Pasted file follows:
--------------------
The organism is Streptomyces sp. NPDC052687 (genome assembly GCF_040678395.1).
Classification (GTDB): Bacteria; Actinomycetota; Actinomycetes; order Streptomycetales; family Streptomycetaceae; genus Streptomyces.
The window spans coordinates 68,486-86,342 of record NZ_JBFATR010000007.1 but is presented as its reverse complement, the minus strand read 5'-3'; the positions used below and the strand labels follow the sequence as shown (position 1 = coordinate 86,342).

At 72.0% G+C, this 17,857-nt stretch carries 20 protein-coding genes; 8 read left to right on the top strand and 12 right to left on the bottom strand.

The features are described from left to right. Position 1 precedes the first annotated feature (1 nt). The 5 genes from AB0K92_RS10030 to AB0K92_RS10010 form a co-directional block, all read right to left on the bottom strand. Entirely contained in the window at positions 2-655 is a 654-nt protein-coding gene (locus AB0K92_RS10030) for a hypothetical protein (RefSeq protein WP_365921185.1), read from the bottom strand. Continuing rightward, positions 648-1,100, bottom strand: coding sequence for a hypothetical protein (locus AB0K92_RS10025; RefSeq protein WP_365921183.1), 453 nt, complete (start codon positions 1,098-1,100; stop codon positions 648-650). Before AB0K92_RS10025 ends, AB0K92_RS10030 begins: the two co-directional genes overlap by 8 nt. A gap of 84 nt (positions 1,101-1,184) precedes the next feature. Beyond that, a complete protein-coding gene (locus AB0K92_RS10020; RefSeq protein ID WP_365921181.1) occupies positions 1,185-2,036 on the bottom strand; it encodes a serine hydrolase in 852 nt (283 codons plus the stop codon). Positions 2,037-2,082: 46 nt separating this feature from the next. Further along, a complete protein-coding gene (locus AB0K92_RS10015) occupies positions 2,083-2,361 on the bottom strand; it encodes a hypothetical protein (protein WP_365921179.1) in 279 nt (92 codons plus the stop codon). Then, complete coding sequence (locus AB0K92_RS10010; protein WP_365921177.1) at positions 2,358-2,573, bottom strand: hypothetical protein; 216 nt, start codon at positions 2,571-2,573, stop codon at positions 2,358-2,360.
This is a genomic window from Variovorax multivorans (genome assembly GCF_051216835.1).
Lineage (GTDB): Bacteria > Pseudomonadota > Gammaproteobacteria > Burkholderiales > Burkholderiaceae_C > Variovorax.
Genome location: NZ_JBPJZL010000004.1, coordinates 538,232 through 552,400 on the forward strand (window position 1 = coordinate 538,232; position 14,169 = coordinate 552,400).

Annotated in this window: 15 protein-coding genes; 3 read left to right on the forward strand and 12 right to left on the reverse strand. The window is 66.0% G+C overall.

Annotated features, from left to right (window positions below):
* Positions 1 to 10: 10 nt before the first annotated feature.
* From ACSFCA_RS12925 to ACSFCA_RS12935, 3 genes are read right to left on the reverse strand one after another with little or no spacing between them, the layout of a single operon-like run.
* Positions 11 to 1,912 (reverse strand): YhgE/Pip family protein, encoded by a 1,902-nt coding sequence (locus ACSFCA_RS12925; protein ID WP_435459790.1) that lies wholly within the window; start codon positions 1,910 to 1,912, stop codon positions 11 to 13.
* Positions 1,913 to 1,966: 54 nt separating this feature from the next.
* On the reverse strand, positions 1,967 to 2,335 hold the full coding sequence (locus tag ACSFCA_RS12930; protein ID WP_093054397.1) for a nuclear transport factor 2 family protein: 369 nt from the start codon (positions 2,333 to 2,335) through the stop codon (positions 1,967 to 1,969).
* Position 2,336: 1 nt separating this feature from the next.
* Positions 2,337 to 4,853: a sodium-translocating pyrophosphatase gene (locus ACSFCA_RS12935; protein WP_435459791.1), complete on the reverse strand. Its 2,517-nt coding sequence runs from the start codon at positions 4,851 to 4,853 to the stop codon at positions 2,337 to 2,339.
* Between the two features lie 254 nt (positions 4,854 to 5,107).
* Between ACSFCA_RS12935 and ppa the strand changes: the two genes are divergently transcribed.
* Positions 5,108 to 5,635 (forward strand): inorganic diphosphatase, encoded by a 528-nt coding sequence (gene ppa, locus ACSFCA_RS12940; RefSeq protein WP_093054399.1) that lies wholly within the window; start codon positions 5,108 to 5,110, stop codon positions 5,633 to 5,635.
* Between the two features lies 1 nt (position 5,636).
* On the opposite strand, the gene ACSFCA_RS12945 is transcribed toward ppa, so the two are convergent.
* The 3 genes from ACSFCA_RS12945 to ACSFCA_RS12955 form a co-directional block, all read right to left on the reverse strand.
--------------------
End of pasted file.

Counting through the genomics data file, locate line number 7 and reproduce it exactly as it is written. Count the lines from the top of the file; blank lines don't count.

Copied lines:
Lineage (GTDB): Bacteria > Pseudomonadota > Gammaproteobacteria > Burkholderiales > Burkholderiaceae_C > Variovorax.